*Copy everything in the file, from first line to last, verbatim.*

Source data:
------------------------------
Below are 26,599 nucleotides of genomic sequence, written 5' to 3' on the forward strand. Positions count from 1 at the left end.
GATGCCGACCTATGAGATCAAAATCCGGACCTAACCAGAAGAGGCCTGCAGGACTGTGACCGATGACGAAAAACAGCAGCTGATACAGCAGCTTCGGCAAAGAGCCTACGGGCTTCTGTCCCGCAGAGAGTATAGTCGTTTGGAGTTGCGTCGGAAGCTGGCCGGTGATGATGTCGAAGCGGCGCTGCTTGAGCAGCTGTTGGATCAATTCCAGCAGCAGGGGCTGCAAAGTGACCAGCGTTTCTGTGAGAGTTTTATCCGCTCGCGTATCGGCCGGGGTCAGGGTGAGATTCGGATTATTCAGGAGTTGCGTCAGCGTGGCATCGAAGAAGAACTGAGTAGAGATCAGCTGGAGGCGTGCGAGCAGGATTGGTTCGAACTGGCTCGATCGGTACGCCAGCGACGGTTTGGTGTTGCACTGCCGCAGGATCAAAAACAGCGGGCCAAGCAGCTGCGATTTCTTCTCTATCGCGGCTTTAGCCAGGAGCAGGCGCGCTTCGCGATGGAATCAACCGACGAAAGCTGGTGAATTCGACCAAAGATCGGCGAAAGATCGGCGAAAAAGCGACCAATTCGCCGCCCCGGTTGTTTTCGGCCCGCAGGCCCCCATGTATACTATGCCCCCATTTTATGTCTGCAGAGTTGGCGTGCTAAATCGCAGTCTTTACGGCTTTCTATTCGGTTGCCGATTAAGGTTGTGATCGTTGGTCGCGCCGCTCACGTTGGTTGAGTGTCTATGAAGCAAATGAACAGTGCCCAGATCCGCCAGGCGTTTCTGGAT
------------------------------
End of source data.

Below are 26,599 nucleotides of genomic sequence, written 5' to 3' on the forward strand. Positions count from 1 at the left end.
GATGCCGACCTATGAGATCAAAATCCGGACCTAACCAGAAGAGGCCTGCAGGACTGTGACCGATGACGAAAAACAGCAGCTGATACAGCAGCTTCGGCAAAGAGCCTACGGGCTTCTGTCCCGCAGAGAGTATAGTCGTTTGGAGTTGCGTCGGAAGCTGGCCGGTGATGATGTCGAAGCGGCGCTGCTTGAGCAGCTGTTGGATCAATTCCAGCAGCAGGGGCTGCAAAGTGACCAGCGTTTCTGTGAGAGTTTTATCCGCTCGCGTATCGGCCGGGGTCAGGGTGAGATTCGGATTATTCAGGAGTTGCGTCAGCGTGGCATCGAAGAAGAACTGAGTAGAGATCAGCTGGAGGCGTGCGAGCAGGATTGGTTCGAACTGGCTCGATCGGTACGCCAGCGACGGTTTGGTGTTGCACTGCCGCAGGATCAAAAACAGCGGGCCAAGCAGCTGCGATTTCTTCTCTATCGCGGCTTTAGCCAGGAGCAGGCGCGCTTCGCGATGGAATCAACCGACGAAAGCTGGTGAATTCGACCAAAGATCGGCGAAAGATCGGCGAAAAAGCGACCAATTCGCCGCCCCGGTTGTTTTCGGCCCGCAGGCCCCCATGTATACTATGCCCCCATTTTATGTCTGCAGAGTTGGCGTGCTAAATCGCAGTCTTTACGGCTTTCTATTCGGTTGCCGATTAAGGTTGTGATCGTTGGTCGCGCCGCTCACGTTGGTTGAGTGTCTATGAAGCAAATGAACAGTGCCCAGATCCGCCAGGCGTTTCTGGAT